Could Virtual Kitchens Change the Face of the Restaurant Industry?

Are restaurants dying? No. But they are becoming ghosts.

What’s the worst part about eating out at a restaurant?

No, it’s not the prices. It’s not the crowds or the long wait for a table, either. It’s not even the second-hand embarrassment you get when your partner, with a straight face, orders the Chocolate Thunder From Down Under. (Seriously. I could die.)

It’s the human contact.

After all, we can order an Uber, pay and tip the driver, all without speaking a word. We can order books, clothes, furniture…whatever, online. And now, luckily, we can order from a ton of restaurants online—this isn’t just your grandmother’s pizza or Chinese delivery, either, but everything from diners to fancy places to fast food. 

Between not having to speak to a snooty hostess about moving to a table that’s not directly under the air vent and not having to put on non-stretchy pants to get your creme brulee, could this spell trouble for the restaurant industry?

Well, probably not. The restaurant industry is still thriving. In fact, according to CBRE, the industry is still growing. But that doesn’t mean it hasn’t adapted to the new industry demands.

Technology is playing a huge role. And, in an almost ripped-from-an-episode-of-Black-Mirror move (but, like, hopefully in a “San Juniper” way, and not a “Crocodile” way—though Pizza Hut is testing a mobile pizza factory, so maybe it’s already too late), ghost kitchens are becoming integrated—and integral—to the restaurant landscape.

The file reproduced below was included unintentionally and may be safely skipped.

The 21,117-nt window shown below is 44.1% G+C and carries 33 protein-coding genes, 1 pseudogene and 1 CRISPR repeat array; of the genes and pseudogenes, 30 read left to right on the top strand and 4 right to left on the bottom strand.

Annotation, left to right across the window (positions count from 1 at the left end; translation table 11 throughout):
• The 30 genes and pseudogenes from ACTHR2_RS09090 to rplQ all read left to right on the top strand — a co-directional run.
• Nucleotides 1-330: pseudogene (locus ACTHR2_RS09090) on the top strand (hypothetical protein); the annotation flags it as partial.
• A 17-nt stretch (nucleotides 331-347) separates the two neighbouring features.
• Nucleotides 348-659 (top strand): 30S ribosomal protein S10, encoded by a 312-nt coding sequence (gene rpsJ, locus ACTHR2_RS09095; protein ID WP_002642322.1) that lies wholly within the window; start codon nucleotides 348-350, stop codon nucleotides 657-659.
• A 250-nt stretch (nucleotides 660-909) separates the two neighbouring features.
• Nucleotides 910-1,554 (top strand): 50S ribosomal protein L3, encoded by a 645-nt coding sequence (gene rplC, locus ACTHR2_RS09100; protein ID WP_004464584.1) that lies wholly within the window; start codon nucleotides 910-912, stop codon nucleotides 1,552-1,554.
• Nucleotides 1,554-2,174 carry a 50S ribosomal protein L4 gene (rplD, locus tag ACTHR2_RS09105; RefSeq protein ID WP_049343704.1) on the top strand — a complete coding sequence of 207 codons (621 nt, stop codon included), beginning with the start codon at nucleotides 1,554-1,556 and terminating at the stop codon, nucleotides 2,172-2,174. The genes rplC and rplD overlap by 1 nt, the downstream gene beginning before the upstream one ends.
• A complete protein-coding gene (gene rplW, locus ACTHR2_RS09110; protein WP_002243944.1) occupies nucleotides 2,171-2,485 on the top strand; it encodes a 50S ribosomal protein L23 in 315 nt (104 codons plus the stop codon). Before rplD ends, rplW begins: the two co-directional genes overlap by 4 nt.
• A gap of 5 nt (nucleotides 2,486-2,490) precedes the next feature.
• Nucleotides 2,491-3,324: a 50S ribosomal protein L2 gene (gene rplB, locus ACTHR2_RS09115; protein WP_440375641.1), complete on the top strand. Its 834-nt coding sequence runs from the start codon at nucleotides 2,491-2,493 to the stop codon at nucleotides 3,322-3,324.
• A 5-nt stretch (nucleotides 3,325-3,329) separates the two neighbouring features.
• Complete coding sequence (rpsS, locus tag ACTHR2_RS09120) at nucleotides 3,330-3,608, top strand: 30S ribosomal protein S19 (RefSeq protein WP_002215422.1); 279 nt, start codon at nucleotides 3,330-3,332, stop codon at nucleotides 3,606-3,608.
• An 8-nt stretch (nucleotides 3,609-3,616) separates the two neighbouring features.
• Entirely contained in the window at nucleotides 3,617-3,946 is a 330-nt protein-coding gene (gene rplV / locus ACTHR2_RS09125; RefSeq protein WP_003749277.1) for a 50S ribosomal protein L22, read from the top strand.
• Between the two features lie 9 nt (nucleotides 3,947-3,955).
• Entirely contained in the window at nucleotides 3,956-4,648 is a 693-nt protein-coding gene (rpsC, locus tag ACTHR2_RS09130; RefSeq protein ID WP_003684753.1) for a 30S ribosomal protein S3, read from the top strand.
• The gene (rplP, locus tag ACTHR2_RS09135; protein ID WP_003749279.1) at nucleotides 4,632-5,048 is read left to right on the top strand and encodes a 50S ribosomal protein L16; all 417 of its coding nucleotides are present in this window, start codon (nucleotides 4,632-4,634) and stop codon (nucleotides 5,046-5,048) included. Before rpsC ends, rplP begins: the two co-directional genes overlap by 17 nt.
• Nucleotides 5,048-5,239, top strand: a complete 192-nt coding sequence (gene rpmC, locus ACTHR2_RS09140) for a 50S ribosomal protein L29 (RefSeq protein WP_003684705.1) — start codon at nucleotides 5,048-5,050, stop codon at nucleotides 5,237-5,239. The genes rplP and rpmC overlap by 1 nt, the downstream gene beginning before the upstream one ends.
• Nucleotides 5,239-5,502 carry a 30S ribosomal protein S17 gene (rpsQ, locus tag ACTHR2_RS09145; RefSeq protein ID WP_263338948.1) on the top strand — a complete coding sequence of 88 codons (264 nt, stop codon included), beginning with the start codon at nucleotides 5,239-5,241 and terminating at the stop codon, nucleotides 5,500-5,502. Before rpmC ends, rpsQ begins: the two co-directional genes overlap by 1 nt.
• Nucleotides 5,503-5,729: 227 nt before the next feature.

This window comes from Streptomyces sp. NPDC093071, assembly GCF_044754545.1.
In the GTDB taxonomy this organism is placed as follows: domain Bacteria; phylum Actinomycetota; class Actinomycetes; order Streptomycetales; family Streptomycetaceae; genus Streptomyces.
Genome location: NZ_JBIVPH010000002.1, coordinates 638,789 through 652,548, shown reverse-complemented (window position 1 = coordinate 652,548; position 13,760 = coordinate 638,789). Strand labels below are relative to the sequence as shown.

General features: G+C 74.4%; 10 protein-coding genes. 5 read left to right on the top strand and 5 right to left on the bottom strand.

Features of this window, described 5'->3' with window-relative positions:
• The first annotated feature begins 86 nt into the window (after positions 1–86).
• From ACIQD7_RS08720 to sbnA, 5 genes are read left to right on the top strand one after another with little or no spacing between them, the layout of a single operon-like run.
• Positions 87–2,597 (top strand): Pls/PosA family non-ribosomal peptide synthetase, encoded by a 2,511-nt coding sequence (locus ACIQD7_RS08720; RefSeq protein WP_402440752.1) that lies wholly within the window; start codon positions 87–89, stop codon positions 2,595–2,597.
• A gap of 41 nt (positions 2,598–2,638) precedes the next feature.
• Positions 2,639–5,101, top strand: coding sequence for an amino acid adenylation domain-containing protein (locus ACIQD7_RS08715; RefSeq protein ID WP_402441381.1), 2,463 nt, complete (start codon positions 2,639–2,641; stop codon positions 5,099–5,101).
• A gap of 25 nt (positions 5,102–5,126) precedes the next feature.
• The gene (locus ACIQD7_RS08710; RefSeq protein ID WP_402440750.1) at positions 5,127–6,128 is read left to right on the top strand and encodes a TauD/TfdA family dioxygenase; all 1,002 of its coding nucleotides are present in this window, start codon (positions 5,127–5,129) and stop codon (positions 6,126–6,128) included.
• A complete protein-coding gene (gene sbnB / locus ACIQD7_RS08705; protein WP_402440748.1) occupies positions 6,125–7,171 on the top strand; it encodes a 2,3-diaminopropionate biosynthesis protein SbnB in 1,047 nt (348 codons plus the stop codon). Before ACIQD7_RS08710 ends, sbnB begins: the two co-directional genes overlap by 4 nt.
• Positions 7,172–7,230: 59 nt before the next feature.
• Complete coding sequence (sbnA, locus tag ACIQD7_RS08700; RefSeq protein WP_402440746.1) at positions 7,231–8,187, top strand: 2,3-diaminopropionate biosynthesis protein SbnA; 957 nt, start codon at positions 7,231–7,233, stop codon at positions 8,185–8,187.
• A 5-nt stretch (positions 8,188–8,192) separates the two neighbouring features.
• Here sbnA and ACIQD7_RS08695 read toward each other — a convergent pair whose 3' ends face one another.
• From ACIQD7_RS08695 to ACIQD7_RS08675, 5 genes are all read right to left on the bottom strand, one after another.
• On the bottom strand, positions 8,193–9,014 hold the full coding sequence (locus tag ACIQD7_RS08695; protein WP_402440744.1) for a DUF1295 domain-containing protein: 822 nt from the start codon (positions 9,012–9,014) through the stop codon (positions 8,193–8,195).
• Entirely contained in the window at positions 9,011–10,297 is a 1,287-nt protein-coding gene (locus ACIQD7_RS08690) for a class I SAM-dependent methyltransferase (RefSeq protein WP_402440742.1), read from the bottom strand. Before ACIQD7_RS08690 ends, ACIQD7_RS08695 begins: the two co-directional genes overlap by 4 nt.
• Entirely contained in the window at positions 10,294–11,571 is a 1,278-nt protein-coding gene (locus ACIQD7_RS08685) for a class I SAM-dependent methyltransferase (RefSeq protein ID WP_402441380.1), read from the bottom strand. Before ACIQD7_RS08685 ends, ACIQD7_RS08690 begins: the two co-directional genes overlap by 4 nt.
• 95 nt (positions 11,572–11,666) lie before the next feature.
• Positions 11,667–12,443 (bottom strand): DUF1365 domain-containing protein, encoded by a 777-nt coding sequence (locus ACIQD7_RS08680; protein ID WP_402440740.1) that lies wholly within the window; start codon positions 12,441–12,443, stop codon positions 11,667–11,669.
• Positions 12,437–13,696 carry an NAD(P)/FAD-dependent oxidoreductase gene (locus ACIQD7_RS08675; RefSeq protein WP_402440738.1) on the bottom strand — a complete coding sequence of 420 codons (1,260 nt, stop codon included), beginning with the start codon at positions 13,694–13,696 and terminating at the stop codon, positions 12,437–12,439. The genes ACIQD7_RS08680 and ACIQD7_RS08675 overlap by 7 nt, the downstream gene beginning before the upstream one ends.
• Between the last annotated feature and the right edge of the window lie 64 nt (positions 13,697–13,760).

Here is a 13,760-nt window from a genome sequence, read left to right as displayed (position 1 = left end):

Ghost kitchens allow for food to be prepared and delivered, but don’t physically have a storefront or dining room.

Spooky.

These “cloud-based” kitchens not only let restaurants be more efficient with their delivery orders but also have lower real estate costs. They also allow for the restaurants to offer different types of food that they don’t serve at their traditional spaces. Additionally, they take off some of the pressure from the restaurants, so the people who physically want to go will fight fewer crowds.

And restaurants are into it. There is already ghost kitchen buy-in from McDonalds. And Chik-fil-A.

So, as long as traditional restaurants embrace these trends, there’s no way they’ll give up the ghost (uggh, sorry). The industry will continue to thrive.

And people can have their filet mignon delivered to their door, and they can eat their five-course meal in sweat pants.

What a wonderful time to be alive!

Do you think anything will challenge the restaurant industry? What do you think about ghost kitchens? We’d love to hear your thoughts. Leave a comment on our Facebook page or send a tweet to @CPExecutive or @JFiur.